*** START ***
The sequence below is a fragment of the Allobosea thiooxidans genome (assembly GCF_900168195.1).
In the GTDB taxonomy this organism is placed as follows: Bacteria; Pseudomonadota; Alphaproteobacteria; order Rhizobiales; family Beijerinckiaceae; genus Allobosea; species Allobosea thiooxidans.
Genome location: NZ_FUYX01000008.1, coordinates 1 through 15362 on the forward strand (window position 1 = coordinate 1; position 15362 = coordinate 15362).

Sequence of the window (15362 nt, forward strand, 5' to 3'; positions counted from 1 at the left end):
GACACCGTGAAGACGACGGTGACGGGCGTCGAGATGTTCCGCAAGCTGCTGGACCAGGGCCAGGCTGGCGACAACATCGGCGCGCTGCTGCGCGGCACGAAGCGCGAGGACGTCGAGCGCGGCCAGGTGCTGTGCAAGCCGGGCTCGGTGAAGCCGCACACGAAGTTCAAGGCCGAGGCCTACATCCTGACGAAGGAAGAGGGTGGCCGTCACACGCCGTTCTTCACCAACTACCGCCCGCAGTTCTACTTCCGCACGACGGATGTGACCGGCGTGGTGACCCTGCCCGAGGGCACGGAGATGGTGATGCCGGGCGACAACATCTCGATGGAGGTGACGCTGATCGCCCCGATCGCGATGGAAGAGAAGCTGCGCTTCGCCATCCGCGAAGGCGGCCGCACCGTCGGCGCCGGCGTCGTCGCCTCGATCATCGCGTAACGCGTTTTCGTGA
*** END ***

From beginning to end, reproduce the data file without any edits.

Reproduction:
The sequence below is a fragment of the Allobosea thiooxidans genome (assembly GCF_900168195.1).
In the GTDB taxonomy this organism is placed as follows: Bacteria; Pseudomonadota; Alphaproteobacteria; order Rhizobiales; family Beijerinckiaceae; genus Allobosea; species Allobosea thiooxidans.
Genome location: NZ_FUYX01000008.1, coordinates 1 through 15362 on the forward strand (window position 1 = coordinate 1; position 15362 = coordinate 15362).

Sequence of the window (15362 nt, forward strand, 5' to 3'; positions counted from 1 at the left end):
GACACCGTGAAGACGACGGTGACGGGCGTCGAGATGTTCCGCAAGCTGCTGGACCAGGGCCAGGCTGGCGACAACATCGGCGCGCTGCTGCGCGGCACGAAGCGCGAGGACGTCGAGCGCGGCCAGGTGCTGTGCAAGCCGGGCTCGGTGAAGCCGCACACGAAGTTCAAGGCCGAGGCCTACATCCTGACGAAGGAAGAGGGTGGCCGTCACACGCCGTTCTTCACCAACTACCGCCCGCAGTTCTACTTCCGCACGACGGATGTGACCGGCGTGGTGACCCTGCCCGAGGGCACGGAGATGGTGATGCCGGGCGACAACATCTCGATGGAGGTGACGCTGATCGCCCCGATCGCGATGGAAGAGAAGCTGCGCTTCGCCATCCGCGAAGGCGGCCGCACCGTCGGCGCCGGCGTCGTCGCCTCGATCATCGCGTAACGCGTTTTCGTGA